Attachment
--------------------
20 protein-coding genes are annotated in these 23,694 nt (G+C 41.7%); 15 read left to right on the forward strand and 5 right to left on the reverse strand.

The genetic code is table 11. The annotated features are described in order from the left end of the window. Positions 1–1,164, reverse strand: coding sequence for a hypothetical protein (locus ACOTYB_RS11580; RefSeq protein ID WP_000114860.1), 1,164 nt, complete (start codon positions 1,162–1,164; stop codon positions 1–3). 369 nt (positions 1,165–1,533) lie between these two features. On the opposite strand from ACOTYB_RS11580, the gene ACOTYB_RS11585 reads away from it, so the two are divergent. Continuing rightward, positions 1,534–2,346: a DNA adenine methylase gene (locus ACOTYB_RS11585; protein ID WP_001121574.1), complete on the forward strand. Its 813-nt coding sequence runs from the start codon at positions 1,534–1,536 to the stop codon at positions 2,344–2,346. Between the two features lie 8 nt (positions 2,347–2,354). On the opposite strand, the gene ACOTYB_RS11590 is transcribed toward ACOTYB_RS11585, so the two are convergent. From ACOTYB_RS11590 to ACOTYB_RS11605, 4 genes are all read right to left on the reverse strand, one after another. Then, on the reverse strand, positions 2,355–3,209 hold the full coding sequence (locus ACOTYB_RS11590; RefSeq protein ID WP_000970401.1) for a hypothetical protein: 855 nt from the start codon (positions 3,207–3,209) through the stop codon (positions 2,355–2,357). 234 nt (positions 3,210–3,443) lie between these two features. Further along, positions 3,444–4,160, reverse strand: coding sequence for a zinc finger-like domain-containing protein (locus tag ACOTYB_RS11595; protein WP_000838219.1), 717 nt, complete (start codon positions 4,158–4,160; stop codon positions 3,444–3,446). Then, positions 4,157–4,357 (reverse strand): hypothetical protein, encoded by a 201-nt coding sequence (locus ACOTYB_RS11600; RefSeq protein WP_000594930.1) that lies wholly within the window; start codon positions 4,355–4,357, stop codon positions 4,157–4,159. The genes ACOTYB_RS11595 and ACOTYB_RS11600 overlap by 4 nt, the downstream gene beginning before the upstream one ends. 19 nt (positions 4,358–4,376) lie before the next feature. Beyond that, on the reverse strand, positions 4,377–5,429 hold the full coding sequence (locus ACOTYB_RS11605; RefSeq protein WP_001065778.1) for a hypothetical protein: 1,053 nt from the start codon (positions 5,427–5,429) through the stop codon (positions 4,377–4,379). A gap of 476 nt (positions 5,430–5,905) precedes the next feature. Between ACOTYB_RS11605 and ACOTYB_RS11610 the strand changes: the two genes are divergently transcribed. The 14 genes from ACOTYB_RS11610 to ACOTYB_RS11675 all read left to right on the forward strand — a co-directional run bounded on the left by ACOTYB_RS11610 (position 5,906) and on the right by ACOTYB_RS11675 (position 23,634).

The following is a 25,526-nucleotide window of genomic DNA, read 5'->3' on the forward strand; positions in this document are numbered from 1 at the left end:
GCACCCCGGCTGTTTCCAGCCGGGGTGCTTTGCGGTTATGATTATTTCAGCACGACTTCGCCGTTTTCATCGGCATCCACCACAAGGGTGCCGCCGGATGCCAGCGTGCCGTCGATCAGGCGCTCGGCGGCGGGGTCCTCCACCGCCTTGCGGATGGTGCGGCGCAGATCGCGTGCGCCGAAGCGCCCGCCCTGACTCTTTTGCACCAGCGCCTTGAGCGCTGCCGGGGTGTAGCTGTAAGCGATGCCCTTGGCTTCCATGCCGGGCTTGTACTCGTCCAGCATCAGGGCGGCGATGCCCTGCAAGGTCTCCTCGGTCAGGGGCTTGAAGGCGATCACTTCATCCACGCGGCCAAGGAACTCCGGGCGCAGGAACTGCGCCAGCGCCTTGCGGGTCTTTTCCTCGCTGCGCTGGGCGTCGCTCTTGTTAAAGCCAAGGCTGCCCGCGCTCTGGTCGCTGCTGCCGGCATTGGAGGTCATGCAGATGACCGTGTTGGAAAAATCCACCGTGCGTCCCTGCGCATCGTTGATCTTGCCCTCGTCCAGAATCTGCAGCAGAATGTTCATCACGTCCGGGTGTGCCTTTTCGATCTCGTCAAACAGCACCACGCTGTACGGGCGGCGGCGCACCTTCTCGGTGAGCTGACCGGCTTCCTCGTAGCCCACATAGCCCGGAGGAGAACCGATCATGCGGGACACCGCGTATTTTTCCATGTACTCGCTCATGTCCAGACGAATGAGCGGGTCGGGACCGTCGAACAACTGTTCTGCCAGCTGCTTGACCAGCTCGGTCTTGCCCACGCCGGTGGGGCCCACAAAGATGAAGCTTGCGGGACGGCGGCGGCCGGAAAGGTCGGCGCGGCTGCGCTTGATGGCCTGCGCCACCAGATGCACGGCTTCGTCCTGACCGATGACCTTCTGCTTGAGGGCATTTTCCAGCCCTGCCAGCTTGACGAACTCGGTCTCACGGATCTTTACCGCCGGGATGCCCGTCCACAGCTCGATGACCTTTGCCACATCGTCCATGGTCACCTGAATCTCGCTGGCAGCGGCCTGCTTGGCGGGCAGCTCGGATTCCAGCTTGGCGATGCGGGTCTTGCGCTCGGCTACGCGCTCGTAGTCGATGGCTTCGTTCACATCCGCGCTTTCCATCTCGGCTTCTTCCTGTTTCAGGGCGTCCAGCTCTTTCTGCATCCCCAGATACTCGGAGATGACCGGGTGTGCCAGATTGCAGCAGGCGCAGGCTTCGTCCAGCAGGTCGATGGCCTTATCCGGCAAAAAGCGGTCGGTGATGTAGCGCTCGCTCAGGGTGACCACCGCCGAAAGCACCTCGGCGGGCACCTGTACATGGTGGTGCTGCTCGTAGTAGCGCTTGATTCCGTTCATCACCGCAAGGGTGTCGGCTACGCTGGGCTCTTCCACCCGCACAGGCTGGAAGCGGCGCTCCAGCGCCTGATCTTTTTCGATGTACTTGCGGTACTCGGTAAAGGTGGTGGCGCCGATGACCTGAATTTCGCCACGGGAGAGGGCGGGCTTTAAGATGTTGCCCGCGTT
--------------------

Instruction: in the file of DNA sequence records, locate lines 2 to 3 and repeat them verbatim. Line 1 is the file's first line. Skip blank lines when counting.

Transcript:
The genetic code is table 11. The annotated features are described in order from the left end of the window. Positions 1–1,164, reverse strand: coding sequence for a hypothetical protein (locus ACOTYB_RS11580; RefSeq protein ID WP_000114860.1), 1,164 nt, complete (start codon positions 1,162–1,164; stop codon positions 1–3). 369 nt (positions 1,165–1,533) lie between these two features. On the opposite strand from ACOTYB_RS11580, the gene ACOTYB_RS11585 reads away from it, so the two are divergent. Continuing rightward, positions 1,534–2,346: a DNA adenine methylase gene (locus ACOTYB_RS11585; protein ID WP_001121574.1), complete on the forward strand. Its 813-nt coding sequence runs from the start codon at positions 1,534–1,536 to the stop codon at positions 2,344–2,346. Between the two features lie 8 nt (positions 2,347–2,354). On the opposite strand, the gene ACOTYB_RS11590 is transcribed toward ACOTYB_RS11585, so the two are convergent. From ACOTYB_RS11590 to ACOTYB_RS11605, 4 genes are all read right to left on the reverse strand, one after another. Then, on the reverse strand, positions 2,355–3,209 hold the full coding sequence (locus ACOTYB_RS11590; RefSeq protein ID WP_000970401.1) for a hypothetical protein: 855 nt from the start codon (positions 3,207–3,209) through the stop codon (positions 2,355–2,357). 234 nt (positions 3,210–3,443) lie between these two features. Further along, positions 3,444–4,160, reverse strand: coding sequence for a zinc finger-like domain-containing protein (locus tag ACOTYB_RS11595; protein WP_000838219.1), 717 nt, complete (start codon positions 4,158–4,160; stop codon positions 3,444–3,446). Then, positions 4,157–4,357 (reverse strand): hypothetical protein, encoded by a 201-nt coding sequence (locus ACOTYB_RS11600; RefSeq protein WP_000594930.1) that lies wholly within the window; start codon positions 4,355–4,357, stop codon positions 4,157–4,159. The genes ACOTYB_RS11595 and ACOTYB_RS11600 overlap by 4 nt, the downstream gene beginning before the upstream one ends. 19 nt (positions 4,358–4,376) lie before the next feature. Beyond that, on the reverse strand, positions 4,377–5,429 hold the full coding sequence (locus ACOTYB_RS11605; RefSeq protein WP_001065778.1) for a hypothetical protein: 1,053 nt from the start codon (positions 5,427–5,429) through the stop codon (positions 4,377–4,379). A gap of 476 nt (positions 5,430–5,905) precedes the next feature. Between ACOTYB_RS11605 and ACOTYB_RS11610 the strand changes: the two genes are divergently transcribed. The 14 genes from ACOTYB_RS11610 to ACOTYB_RS11675 all read left to right on the forward strand — a co-directional run bounded on the left by ACOTYB_RS11610 (position 5,906) and on the right by ACOTYB_RS11675 (position 23,634).

The following is a 25,526-nucleotide window of genomic DNA, read 5'->3' on the forward strand; positions in this document are numbered from 1 at the left end: